Chinese companies moving abroad to avoid trade war with the US
Talks between US and Chinese delegations ended today. Beijing pledges to buy more from the US. Washington wants trade deals implementation to be verified. Some 37 per cent of Chinese manufacturers have moved production abroad; 33 per cent plan to do it over the next six to twelve months.
Beijing (AsiaNews) – Three days of talks ended today with a few positive notes between the United States and China aimed. Negotiations were aimed at finding a solution to the trade war that broke out last year between the two countries. For their part, most Chinese manufacturers have already moved or are about to move out of China to avoid the war’s consequences.
Officials had scheduled two days for talks but extended them by another day. China’s Ministry of Commerce said today that the discussions "established a foundation for the resolution of each other’s concerns".
Beijing pledged to buy of "a substantial amount" of US agricultural, energy, manufactured goods as well as other products and services to reduce the huge US trade deficit vis-à-vis China. Negotiators also discussed implementation as well verification mechanisms.
The United States has demanded structural changes in China with respect to forced technology transfer, intellectual property protection, nontariff barriers, cyber intrusions and cyber theft of trade secrets for commercial purposes, services, and agriculture.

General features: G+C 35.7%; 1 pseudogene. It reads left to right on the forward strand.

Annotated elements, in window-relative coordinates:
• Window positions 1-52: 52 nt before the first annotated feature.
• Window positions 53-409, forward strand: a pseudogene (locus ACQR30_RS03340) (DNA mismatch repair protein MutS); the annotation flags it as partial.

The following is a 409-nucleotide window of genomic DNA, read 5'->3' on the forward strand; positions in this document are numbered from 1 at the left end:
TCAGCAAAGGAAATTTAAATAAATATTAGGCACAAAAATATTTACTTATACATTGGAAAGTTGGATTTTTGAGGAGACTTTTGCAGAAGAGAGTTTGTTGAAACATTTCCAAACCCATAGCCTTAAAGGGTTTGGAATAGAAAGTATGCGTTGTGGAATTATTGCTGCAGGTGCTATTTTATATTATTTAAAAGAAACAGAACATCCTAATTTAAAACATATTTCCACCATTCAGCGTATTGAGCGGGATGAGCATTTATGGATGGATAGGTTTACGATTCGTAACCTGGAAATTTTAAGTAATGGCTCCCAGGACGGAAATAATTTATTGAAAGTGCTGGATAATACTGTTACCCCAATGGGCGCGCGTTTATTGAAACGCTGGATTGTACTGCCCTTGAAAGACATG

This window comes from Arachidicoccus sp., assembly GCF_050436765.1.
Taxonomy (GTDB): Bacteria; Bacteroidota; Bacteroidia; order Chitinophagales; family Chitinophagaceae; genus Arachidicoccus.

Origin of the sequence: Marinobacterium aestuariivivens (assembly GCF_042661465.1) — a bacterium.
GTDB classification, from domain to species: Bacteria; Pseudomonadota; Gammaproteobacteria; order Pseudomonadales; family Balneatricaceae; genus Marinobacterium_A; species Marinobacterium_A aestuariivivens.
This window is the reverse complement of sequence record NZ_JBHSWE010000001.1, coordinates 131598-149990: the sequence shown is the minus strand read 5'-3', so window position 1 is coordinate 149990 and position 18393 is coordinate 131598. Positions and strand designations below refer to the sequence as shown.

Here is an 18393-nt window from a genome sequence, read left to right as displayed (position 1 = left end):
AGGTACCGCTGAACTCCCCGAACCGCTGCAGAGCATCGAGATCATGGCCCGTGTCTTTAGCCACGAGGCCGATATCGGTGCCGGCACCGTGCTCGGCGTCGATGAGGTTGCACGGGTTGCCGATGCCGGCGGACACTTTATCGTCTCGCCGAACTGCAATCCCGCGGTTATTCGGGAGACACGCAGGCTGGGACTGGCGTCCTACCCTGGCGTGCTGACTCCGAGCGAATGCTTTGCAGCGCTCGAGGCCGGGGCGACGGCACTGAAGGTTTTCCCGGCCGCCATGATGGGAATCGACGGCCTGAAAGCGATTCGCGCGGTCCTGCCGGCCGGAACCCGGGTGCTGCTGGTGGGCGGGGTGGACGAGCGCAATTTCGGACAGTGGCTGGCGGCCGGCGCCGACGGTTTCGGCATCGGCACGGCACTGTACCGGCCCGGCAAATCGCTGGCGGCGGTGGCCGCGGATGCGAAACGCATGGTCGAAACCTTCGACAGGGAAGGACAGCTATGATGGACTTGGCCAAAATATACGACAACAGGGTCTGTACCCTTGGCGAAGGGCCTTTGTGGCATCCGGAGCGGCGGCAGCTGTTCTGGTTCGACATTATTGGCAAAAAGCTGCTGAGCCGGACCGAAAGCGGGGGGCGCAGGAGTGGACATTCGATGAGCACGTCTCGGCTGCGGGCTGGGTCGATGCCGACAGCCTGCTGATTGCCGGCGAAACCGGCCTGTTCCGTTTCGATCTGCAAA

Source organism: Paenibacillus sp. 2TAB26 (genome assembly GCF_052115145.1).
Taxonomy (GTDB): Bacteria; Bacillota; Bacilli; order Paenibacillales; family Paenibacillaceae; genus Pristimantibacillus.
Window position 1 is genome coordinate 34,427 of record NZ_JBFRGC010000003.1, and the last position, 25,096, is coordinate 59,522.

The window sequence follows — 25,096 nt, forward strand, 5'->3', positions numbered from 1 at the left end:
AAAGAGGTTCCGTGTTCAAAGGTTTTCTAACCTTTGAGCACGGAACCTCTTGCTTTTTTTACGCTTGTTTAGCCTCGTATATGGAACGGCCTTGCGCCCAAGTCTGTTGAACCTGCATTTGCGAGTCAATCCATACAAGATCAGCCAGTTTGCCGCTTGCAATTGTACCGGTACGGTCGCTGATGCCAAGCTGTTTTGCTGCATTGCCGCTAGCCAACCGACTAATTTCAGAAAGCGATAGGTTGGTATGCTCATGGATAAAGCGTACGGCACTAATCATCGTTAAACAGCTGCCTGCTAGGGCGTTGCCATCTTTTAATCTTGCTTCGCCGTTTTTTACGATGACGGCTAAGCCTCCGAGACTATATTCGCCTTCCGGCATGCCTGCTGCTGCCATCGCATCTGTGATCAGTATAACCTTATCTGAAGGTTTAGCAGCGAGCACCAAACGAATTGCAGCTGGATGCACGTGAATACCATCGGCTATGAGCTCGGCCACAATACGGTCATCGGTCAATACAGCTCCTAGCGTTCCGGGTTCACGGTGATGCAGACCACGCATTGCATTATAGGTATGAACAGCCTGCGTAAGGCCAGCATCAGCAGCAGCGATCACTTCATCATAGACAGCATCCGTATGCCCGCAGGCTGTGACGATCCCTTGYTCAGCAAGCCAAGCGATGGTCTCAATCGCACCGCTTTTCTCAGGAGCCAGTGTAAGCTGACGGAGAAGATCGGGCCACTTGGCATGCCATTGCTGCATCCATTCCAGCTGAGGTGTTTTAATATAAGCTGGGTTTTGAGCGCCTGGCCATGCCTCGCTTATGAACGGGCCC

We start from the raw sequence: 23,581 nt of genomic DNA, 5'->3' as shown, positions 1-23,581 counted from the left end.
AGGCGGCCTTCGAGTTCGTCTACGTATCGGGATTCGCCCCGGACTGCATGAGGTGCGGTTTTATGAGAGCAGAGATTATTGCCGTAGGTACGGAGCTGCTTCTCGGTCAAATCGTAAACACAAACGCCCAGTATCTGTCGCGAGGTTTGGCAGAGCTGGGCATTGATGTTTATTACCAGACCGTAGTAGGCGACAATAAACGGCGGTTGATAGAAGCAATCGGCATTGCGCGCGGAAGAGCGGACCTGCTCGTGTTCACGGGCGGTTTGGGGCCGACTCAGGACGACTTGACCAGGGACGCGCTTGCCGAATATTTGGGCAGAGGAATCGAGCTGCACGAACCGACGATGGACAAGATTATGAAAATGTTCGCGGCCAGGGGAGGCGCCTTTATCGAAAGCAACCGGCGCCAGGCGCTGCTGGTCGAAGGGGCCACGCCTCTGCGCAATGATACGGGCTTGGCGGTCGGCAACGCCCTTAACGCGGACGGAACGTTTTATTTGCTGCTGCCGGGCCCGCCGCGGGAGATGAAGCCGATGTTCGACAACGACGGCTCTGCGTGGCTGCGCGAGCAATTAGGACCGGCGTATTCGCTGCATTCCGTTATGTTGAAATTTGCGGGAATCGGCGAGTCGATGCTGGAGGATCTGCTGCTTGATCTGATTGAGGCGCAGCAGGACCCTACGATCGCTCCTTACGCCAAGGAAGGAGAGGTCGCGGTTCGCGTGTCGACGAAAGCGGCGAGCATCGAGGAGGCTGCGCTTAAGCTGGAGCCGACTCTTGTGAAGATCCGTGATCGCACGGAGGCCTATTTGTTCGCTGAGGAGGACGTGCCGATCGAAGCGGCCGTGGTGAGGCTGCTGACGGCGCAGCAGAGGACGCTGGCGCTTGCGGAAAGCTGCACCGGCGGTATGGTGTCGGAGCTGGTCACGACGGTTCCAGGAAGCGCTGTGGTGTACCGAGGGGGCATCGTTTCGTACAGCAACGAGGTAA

After the first series of salvos in the trade war, Presidents Donald Trump and Xi Jinping agreed to a three-month truce. If no deal is reached by March, the US administration plans to increase duties on US$ 200 billion worth of Chinese goods from 10 per cent to 25 per cent.
Meanwhile, the trade war’s impact on China is being felt more and more. Analysts predict that Chinese export growth will decline from 11 per cent in 2018 to 5.6 in 2019.
Around 37 per cent of the 200 export manufacturers polled by the UBS investment bank said that they have transferred production to other Asia-Pacific countries in the past year, whilst another 33 per cent plan to do so in the coming six to twelve months.
The companies planning a move said that they will shift at least 30 per cent of their production capacity abroad, which is likely to have a negative impact on investments and workers.